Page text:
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The Gulf of Maine Council’s Web site is chock-full of educational resources on the marine environment. Find maps, photos and information about marine habitats, seafloor mapping activities, salt marsh restorations, environmental indicators and more. Check out a database with 600 NGOs working in the Gulf of Maine ecosystem, grant announcements, current research and links to other Gulf of Maine resources.


The Gulf of Maine Research Institute (GMRI) uses innovative computing and communications technologies to teach and learn about aquatic environments. Topics range from how satellites image the Earth to detailed examinations of species and habitats including lobsters, turtles, herring, marine mammals and aquatic environments. Working with the National Aeronautics and Space Administration since 1994, GMRI’s Web site describes global climate change, hurricanes, the Tropical Rainfall Measuring Mission, and over a hundred classroom-tested activities. Current Web-based NASA projects include online Earth-science recertification courses for teachers and outreach for a three-year project that is investigating how marine organisms construct shells out of molecular-scale building blocks of calcium and silica.


The Society for Conservation Biology’s Web Site provides information and resources for conservation education. Among the tools is a PDF formatted article called “Principles of Conservation Biology: Recommended Guidelines for Conservation Literacy from the Education Committee of the Society for Conservation Biology.” The article describes the body of knowledge viewed by the society as the hallmark of conservation literacy. In addition, the December 2005 issue of the society’s magazine Conservation Biology features a Special Section on marine conservation.


The Canadian Environmental Literacy Project offers open-access curriculum materials in support of teaching environmental studies in universities, colleges and high schools in Canada. The focus is on materials that address Canadian issues within local, regional or international contexts. The project provides teaching modules, for example, to help students develop skills in interpreting ecological field data and become familiar with scientific methods of interpreting the environment.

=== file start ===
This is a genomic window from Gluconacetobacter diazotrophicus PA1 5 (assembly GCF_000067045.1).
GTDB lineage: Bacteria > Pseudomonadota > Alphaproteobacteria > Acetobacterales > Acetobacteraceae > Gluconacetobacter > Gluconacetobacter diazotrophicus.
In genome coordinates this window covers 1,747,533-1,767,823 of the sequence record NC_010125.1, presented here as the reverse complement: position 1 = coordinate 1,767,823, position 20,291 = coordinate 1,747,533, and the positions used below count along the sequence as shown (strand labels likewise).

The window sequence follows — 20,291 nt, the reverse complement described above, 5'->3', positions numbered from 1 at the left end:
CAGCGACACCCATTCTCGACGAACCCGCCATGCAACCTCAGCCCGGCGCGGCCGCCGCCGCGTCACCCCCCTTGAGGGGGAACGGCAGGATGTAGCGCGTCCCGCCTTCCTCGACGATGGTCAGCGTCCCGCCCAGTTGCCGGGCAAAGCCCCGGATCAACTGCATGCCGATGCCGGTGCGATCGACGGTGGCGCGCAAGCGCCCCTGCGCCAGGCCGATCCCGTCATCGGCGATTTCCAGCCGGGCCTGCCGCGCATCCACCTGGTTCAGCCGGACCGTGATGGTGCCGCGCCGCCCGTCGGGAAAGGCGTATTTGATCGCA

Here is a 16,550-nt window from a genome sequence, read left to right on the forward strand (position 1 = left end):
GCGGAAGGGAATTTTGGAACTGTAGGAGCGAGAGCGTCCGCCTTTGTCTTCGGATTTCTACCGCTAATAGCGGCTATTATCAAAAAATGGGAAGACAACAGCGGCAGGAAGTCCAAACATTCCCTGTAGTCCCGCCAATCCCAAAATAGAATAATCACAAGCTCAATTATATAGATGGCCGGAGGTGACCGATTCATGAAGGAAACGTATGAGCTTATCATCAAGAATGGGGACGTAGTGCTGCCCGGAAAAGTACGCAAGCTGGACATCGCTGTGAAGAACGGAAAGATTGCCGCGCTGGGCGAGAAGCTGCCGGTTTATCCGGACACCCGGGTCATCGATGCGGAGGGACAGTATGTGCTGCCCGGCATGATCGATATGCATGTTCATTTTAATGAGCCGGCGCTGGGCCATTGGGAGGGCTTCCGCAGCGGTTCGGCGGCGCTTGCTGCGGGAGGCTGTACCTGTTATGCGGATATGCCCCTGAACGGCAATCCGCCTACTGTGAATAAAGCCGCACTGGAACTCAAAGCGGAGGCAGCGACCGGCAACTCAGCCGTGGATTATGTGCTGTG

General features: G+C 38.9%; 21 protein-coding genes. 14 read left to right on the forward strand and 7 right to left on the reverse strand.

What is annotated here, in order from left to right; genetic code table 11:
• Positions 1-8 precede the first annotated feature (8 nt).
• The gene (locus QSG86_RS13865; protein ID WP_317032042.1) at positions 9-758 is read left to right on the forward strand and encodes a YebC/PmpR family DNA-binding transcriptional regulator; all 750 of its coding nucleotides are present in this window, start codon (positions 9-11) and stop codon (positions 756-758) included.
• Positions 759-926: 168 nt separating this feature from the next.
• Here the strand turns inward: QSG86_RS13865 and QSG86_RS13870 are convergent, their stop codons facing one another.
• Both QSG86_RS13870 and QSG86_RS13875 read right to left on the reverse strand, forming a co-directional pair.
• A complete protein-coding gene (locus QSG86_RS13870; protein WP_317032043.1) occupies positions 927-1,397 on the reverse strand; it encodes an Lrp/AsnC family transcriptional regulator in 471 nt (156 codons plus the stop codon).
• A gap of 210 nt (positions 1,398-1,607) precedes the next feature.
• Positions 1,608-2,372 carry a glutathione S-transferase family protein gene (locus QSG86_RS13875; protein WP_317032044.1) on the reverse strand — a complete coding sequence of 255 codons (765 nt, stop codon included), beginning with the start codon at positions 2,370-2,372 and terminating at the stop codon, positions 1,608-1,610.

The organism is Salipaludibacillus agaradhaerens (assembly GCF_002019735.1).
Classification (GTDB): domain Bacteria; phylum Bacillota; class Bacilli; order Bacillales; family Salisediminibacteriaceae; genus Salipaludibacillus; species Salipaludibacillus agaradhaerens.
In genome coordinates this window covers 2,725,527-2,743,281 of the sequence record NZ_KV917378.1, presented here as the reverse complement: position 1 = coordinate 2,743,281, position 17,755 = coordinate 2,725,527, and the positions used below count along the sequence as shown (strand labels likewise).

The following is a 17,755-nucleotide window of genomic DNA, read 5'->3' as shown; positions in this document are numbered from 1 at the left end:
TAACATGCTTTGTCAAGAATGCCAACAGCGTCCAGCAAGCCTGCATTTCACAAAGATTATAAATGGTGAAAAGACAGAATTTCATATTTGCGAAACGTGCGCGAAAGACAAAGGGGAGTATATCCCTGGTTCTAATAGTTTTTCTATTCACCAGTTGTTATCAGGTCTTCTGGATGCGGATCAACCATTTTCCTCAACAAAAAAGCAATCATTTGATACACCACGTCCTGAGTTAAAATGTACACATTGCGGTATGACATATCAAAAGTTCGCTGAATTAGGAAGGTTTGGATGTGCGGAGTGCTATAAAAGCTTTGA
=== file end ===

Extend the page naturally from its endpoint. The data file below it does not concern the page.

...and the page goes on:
Avian Conservation and Ecology (ACE) is an electronic scientific journal, sponsored by the Society of Canadian Ornithologists and Bird Studies Canada. It publishes papers that are scientifically relevant to the bird conservation community focusing on the conservation, ecology and status of birds. It complements other publications, such as traditional ornithological journals, conservation publications, general ecology journals and those focused on specific groups of birds. Although ACE is intended in part to enhance the international profile of Canadian ornithology and applied avian science, contributions are welcomed from all over the world.


NOAA Ocean Explorer,” a National Oceanic and Atmospheric Administration Web site features maps, satellite imagery, a selection of audio recordings captured beneath the ocean’s surface, technology used in expeditions, an ocean series curriculum, lesson plans, featured slide shows on marine life, a recent exhibit on ancient coral gardens, a history of ocean exploration and shipwrecks and more.


Seafood Watch regional guides, sponsored by the Monterey Bay Aquarium, contain the latest information on sustainable seafood choices available for different regions of the U.S. "Best Choices" are abundant, well managed and fished or farmed in environmentally friendly ways. Seafood to "Avoid" are overfished and/or fished or farmed in ways that harm other marine life or the environment. You can view the guides online or download a pocket-size version.


The Earth & Sky Radio Series features interviews with scientists about a range of natural science issues. The small, non-profit organization is “committed to describing humanity's work to understand itself and its relationship to the Earth.” The series is broadcasted by more than 1,000 commercial and public radio affiliates in the United States and Canada, on the Sirius and XM Satellite Radio networks. Free podcasts of the shows are also available. Darlene Ketten, a senior scientist at the Woods Hole Oceanographic Institution who has studied whales and dolphins strandings on the Massachusetts coast, was recently featured in Earth & Sky's radio report on why whales beach themselves (program # 4,775).


© 2006 The Gulf of Maine Times